By Dr Ananya Mandal, MD
Food allergies are essentially immune reactions to certain proteins present in food. Medications used to treat allergies therefore target the chemical mediators of these immune reactions, such as histamine. Antihistaminic agents are useful for treating mild-to-moderate allergies. One of the most important medications used for severe allergies is adrenaline, which can save lives if administered in time.
Histamine is one of the major mediators of allergic reactions and is released from several of the body's immune cells in response to a food allergen (a protein or compound present in food). Histamine release can cause itchy skin rashes, wheezing, constriction of airways, and a red and runny nose and eyes. Some antihistamines used to treat allergic reactions to foods include cetirizine, levocetirizine, azelastine and loratadine.
Antihistaminic agents typically cause drowsiness and so driving and operating heavy machinery while taking them should be avoided. However, more recently developed agents such as promethazine have a less sedative effect than previous antihistamines.
Anaphylaxis or severe food allergy is a life threatening condition that typically leads to a severe fall in blood pressure due to blood vessel dilation and diminished oxygenation due to constriction of the airways. Blood vessel dilation also leads to swelling of the mucosal lining of the larynx (the entrance to the trachea) and may lead to choking and even death of the patient.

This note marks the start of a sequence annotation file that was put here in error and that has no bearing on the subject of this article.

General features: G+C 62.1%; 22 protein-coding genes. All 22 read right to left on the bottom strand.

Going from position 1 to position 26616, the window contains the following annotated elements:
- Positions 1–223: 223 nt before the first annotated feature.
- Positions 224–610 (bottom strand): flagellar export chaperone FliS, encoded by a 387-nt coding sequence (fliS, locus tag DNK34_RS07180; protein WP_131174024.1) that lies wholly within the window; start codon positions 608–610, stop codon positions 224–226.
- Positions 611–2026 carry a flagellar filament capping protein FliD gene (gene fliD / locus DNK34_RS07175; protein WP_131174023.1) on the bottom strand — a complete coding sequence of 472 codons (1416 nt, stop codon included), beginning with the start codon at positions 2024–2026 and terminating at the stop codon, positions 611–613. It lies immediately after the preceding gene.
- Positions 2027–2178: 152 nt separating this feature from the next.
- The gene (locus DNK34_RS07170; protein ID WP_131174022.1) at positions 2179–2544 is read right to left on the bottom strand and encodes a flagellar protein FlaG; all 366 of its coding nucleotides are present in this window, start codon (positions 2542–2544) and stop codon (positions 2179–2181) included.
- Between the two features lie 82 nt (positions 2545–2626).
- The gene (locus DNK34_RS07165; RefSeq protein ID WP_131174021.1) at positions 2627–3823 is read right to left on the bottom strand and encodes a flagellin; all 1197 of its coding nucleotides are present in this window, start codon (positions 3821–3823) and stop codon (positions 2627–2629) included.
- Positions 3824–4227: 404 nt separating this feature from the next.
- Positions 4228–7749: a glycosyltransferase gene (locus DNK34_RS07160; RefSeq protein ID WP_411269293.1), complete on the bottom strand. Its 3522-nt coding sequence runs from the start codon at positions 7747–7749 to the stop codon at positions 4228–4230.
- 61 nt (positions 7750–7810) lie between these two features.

Adrenaline acts by narrowing the blood vessels and raising the blood pressure as well as by widening the airways to ease difficulty in breathing. Adrenaline needs to be administered immediately after detection of anaphylaxis.
People prone to anaphylaxis on exposure to certain foods may keep an auto-injector with prefilled adrenaline within easy reach. There are three types of auto-injectors including the EpiPen, the Anapen and the Jext. The injection of adrenalin is achieved by removing the safety cap and placing the injector against the outer thigh at a right angle and pressing down on the injector button for around 10 seconds. The injection can be administered through clothing to save time.
Reviewed by Sally Robertson, BSc
Last Updated: Sep 29, 2013